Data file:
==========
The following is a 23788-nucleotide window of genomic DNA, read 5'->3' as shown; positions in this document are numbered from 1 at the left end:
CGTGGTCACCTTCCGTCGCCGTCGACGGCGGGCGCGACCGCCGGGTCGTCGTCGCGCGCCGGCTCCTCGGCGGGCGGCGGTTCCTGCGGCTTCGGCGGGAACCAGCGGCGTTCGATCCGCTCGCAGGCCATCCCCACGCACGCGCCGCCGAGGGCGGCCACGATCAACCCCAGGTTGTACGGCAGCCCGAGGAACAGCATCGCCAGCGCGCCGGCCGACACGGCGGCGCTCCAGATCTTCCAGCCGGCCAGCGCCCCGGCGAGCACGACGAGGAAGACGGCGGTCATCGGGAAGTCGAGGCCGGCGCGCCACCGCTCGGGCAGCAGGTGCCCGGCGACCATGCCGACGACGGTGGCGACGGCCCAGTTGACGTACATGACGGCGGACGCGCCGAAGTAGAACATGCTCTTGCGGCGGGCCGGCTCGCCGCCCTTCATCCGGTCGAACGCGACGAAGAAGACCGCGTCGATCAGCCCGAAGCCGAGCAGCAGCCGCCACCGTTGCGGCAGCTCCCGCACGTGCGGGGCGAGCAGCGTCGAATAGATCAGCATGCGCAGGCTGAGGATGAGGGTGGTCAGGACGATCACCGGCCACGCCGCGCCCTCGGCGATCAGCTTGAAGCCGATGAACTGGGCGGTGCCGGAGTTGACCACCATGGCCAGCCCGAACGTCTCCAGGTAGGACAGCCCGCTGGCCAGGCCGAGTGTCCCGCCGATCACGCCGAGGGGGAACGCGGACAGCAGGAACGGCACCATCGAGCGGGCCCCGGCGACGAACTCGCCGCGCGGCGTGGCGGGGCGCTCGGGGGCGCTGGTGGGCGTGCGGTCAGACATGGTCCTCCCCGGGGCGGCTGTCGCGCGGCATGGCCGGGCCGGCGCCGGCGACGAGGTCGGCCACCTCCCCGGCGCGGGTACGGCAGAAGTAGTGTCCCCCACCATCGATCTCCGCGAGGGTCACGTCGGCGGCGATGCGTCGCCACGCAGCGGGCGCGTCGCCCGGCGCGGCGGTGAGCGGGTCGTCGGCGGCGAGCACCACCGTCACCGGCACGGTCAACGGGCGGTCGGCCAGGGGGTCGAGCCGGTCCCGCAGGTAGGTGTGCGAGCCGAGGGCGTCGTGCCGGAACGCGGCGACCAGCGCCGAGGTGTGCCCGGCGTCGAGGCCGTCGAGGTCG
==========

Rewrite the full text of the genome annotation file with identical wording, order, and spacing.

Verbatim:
The following is a 23788-nucleotide window of genomic DNA, read 5'->3' as shown; positions in this document are numbered from 1 at the left end:
CGTGGTCACCTTCCGTCGCCGTCGACGGCGGGCGCGACCGCCGGGTCGTCGTCGCGCGCCGGCTCCTCGGCGGGCGGCGGTTCCTGCGGCTTCGGCGGGAACCAGCGGCGTTCGATCCGCTCGCAGGCCATCCCCACGCACGCGCCGCCGAGGGCGGCCACGATCAACCCCAGGTTGTACGGCAGCCCGAGGAACAGCATCGCCAGCGCGCCGGCCGACACGGCGGCGCTCCAGATCTTCCAGCCGGCCAGCGCCCCGGCGAGCACGACGAGGAAGACGGCGGTCATCGGGAAGTCGAGGCCGGCGCGCCACCGCTCGGGCAGCAGGTGCCCGGCGACCATGCCGACGACGGTGGCGACGGCCCAGTTGACGTACATGACGGCGGACGCGCCGAAGTAGAACATGCTCTTGCGGCGGGCCGGCTCGCCGCCCTTCATCCGGTCGAACGCGACGAAGAAGACCGCGTCGATCAGCCCGAAGCCGAGCAGCAGCCGCCACCGTTGCGGCAGCTCCCGCACGTGCGGGGCGAGCAGCGTCGAATAGATCAGCATGCGCAGGCTGAGGATGAGGGTGGTCAGGACGATCACCGGCCACGCCGCGCCCTCGGCGATCAGCTTGAAGCCGATGAACTGGGCGGTGCCGGAGTTGACCACCATGGCCAGCCCGAACGTCTCCAGGTAGGACAGCCCGCTGGCCAGGCCGAGTGTCCCGCCGATCACGCCGAGGGGGAACGCGGACAGCAGGAACGGCACCATCGAGCGGGCCCCGGCGACGAACTCGCCGCGCGGCGTGGCGGGGCGCTCGGGGGCGCTGGTGGGCGTGCGGTCAGACATGGTCCTCCCCGGGGCGGCTGTCGCGCGGCATGGCCGGGCCGGCGCCGGCGACGAGGTCGGCCACCTCCCCGGCGCGGGTACGGCAGAAGTAGTGTCCCCCACCATCGATCTCCGCGAGGGTCACGTCGGCGGCGATGCGTCGCCACGCAGCGGGCGCGTCGCCCGGCGCGGCGGTGAGCGGGTCGTCGGCGGCGAGCACCACCGTCACCGGCACGGTCAACGGGCGGTCGGCCAGGGGGTCGAGCCGGTCCCGCAGGTAGGTGTGCGAGCCGAGGGCGTCGTGCCGGAACGCGGCGACCAGCGCCGAGGTGTGCCCGGCGTCGAGGCCGTCGAGGTCG